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Article
Publication date: 7 August 2017

Maria Della Lucia and Giovanna Segre

The purpose of this paper is to investigate the role of intersectoriality within the cultural, creative and tourism industries in Italian local development.

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Abstract

Purpose

The purpose of this paper is to investigate the role of intersectoriality within the cultural, creative and tourism industries in Italian local development.

Design/methodology/approach

The research design builds on the literature on culture-led development and adapts the established body of empirical research on industrial districts to tourism and cultural development. The quantitative analysis of intersectoral specialization and the clustering of cultural, creative and tourism industries in Italian local labour systems (LLSs) combines specialization indexes with principal component analysis and cluster analysis.

Findings

About 50 per cent of Italian LLSs specialize in the economy of culture and tourism, mostly in material culture, although tourism has the highest level of specialization. There are three main patterns of agglomeration and clustering. The largest cluster is that of the cultural heritage and content and information industries, which coincides with the systems of medium-sized and large cities, followed by systems of tourism monoculture. The smallest is made up of material culture, typically made-in-Italy sectors. The tourism and material culture industries are monocultures – where tourism agglomerates, but material culture does not.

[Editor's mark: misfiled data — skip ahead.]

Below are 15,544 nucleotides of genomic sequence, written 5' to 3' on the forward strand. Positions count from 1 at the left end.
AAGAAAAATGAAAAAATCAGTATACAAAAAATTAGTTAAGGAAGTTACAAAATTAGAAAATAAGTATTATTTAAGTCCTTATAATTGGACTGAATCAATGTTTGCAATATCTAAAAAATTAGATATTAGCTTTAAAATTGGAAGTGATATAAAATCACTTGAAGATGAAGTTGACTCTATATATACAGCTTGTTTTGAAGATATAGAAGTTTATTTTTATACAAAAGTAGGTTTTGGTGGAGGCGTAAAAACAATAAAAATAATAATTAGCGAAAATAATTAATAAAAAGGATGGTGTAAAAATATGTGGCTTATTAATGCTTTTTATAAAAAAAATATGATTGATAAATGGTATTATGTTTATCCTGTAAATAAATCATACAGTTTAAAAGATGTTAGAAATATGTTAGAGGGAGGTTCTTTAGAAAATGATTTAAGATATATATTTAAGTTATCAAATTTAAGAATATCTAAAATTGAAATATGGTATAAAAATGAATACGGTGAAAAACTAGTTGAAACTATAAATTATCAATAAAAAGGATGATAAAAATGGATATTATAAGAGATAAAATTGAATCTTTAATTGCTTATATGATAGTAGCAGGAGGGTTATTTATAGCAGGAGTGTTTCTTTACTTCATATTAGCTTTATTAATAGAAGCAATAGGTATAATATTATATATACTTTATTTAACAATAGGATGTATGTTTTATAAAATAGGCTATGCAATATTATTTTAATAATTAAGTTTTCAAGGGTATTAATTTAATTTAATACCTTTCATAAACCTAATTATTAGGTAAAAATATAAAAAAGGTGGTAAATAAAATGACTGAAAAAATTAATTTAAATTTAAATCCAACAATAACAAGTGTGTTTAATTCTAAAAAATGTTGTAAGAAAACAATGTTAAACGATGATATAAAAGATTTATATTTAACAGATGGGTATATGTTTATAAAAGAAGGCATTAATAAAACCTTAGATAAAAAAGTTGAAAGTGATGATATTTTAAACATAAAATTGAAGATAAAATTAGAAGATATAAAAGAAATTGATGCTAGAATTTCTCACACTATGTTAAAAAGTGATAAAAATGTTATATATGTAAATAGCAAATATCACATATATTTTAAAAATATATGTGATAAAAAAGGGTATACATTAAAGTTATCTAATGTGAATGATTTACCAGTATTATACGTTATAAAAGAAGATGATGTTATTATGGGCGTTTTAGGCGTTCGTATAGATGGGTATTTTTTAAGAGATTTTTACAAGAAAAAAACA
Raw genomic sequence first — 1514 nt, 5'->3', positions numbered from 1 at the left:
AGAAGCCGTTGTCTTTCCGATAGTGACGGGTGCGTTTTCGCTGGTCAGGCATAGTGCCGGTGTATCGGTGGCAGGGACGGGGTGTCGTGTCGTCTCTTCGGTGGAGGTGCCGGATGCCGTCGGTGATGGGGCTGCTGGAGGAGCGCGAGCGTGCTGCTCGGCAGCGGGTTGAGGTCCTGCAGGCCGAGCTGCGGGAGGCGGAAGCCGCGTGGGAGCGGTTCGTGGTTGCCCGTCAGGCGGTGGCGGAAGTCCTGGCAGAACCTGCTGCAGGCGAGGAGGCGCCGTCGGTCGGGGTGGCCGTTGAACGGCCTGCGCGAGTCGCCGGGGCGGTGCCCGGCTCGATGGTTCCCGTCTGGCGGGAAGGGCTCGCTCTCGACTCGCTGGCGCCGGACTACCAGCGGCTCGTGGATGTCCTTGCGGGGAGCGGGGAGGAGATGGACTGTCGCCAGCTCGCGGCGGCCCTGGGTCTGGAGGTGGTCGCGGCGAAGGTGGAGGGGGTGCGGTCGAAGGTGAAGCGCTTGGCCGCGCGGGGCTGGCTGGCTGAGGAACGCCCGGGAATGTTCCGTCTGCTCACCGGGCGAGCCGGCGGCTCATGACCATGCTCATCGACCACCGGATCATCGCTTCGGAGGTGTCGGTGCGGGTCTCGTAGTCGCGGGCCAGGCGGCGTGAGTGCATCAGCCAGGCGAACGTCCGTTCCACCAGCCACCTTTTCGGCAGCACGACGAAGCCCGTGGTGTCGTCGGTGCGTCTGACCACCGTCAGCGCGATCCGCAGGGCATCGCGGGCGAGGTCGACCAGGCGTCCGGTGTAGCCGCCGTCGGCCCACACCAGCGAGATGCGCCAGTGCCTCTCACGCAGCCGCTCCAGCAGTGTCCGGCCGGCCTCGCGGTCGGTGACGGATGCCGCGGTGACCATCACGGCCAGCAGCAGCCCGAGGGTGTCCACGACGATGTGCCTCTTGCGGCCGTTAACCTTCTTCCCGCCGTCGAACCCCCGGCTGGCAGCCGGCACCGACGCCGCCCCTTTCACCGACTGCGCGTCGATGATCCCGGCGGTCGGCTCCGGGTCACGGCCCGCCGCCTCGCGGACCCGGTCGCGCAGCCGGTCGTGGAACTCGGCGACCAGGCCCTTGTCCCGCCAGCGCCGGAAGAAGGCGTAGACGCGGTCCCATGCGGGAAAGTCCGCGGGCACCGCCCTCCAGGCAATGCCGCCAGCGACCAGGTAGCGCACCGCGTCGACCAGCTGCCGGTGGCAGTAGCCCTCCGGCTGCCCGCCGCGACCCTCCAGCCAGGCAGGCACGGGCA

Research limitations/implications

The analytical approach is quantitative and based on Istat’s Industry and Trade (2012) data set. Further studies are needed on the interaction between agglomerated specialized industries.

Originality/value

This paper contributes to the theoretical and political debate on the value generation and innovation potential of culture and creativity, and bridges the knowledge domains of local development and managerial studies. Novel statistical evidence on intersectoral specialization and the clustering of the cultural, creative and tourism sectors in Italy at the inter-municipal level is provided. This study helps to identify an Italian model of the economy of culture and tourism.